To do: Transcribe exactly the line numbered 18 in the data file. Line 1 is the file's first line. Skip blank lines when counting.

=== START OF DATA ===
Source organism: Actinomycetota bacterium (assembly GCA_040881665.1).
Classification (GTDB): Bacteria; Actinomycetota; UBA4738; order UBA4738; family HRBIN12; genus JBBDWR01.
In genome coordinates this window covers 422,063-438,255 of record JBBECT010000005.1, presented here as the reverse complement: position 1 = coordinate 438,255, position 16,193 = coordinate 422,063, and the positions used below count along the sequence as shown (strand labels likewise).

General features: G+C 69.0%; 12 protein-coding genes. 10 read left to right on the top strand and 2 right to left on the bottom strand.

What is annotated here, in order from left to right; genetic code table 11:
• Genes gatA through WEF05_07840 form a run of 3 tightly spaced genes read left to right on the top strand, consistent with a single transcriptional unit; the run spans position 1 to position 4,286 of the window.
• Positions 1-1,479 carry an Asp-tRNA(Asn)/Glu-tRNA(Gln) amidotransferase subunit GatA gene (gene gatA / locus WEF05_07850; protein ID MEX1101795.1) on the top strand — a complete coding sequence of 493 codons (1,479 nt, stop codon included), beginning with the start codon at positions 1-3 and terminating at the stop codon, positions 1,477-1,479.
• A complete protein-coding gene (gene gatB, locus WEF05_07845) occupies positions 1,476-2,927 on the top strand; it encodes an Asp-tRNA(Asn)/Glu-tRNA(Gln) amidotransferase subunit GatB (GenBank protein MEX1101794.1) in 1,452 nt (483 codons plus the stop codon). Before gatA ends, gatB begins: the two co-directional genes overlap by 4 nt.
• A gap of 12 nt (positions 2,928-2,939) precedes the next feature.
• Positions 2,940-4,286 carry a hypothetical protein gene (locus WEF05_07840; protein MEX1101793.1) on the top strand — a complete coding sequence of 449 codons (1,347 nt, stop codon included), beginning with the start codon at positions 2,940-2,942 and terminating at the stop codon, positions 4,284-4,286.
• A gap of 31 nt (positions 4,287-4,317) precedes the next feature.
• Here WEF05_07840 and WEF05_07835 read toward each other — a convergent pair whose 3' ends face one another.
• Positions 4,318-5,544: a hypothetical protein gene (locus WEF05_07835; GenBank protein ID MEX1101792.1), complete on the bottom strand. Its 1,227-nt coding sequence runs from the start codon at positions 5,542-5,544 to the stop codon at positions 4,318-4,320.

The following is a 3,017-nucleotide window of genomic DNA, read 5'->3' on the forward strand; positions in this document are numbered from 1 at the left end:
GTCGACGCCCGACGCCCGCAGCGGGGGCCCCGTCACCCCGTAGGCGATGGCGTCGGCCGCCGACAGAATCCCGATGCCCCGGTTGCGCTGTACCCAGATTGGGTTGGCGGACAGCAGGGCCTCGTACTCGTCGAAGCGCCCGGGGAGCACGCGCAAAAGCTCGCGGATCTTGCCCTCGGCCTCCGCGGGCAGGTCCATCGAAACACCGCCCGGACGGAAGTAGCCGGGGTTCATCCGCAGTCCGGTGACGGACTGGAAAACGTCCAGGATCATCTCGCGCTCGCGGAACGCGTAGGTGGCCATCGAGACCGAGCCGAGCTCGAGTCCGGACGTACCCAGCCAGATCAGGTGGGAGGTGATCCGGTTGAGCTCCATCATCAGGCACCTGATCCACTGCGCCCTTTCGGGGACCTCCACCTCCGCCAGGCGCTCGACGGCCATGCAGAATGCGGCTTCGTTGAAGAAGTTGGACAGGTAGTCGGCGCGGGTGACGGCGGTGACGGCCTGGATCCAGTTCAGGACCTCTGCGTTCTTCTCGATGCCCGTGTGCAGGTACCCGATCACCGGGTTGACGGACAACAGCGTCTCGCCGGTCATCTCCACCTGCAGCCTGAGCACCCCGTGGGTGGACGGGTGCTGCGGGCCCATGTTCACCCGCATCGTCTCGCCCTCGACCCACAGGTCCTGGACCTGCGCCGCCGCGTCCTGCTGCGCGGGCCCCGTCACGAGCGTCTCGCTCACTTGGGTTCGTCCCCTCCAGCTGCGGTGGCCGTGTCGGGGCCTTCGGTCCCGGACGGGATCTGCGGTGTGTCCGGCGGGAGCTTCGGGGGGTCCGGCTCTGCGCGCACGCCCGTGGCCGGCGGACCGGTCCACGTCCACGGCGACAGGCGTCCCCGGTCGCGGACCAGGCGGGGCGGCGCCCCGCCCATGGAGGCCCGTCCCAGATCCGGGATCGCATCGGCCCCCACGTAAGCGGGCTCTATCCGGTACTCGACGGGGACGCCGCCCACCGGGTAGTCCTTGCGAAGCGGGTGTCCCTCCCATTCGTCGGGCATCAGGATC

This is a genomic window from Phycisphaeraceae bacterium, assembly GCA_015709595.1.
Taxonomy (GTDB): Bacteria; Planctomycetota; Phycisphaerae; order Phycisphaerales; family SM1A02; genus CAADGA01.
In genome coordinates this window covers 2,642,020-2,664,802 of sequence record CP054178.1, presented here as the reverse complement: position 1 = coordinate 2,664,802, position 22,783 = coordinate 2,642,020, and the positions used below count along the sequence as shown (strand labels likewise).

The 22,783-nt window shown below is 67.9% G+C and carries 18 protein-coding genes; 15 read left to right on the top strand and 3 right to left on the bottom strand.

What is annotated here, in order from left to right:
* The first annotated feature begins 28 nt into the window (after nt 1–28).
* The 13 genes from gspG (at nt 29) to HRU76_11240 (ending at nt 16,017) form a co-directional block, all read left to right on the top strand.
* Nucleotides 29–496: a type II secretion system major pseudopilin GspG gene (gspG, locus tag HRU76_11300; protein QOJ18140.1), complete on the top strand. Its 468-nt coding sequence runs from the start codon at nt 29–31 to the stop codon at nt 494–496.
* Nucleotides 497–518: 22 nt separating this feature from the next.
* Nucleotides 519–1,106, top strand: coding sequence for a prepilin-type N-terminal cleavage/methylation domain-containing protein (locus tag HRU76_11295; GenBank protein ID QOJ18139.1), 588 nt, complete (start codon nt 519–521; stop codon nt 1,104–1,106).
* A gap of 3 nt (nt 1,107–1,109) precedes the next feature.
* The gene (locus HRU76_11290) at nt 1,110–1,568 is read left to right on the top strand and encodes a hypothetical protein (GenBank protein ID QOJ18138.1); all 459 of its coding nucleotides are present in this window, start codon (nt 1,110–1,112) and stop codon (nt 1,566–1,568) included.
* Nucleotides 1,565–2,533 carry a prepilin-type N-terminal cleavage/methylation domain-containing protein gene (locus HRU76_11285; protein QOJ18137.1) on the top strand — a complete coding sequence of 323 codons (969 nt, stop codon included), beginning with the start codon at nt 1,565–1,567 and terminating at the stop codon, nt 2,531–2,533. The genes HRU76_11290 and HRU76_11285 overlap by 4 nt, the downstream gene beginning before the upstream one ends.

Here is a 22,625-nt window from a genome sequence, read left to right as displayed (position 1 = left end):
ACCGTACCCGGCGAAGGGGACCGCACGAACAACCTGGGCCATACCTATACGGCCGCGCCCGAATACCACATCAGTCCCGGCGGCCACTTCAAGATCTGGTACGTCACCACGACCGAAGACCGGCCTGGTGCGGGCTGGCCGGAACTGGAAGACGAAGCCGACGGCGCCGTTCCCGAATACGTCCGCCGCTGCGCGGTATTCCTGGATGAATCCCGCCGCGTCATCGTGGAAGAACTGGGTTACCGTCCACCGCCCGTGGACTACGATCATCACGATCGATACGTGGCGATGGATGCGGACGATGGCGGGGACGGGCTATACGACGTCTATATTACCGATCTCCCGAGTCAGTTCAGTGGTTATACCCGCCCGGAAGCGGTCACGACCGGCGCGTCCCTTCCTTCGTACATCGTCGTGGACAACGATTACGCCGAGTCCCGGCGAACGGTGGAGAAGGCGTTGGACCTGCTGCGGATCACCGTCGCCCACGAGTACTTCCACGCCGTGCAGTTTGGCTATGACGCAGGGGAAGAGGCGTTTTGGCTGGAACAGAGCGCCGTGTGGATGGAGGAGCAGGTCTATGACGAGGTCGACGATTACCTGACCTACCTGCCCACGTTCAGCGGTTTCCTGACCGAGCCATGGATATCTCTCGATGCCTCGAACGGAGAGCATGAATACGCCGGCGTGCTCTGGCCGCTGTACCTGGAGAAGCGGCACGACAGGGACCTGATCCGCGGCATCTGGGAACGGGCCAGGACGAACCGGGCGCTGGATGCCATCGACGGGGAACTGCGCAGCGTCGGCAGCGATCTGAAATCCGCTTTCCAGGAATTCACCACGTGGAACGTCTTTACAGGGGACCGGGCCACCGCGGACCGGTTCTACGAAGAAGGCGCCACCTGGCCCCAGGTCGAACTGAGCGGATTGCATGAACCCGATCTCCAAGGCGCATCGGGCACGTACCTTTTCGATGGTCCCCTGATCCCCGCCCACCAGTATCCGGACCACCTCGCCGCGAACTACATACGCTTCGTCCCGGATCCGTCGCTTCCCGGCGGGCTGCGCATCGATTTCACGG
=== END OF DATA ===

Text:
In genome coordinates this window covers 2,642,020-2,664,802 of sequence record CP054178.1, presented here as the reverse complement: position 1 = coordinate 2,664,802, position 22,783 = coordinate 2,642,020, and the positions used below count along the sequence as shown (strand labels likewise).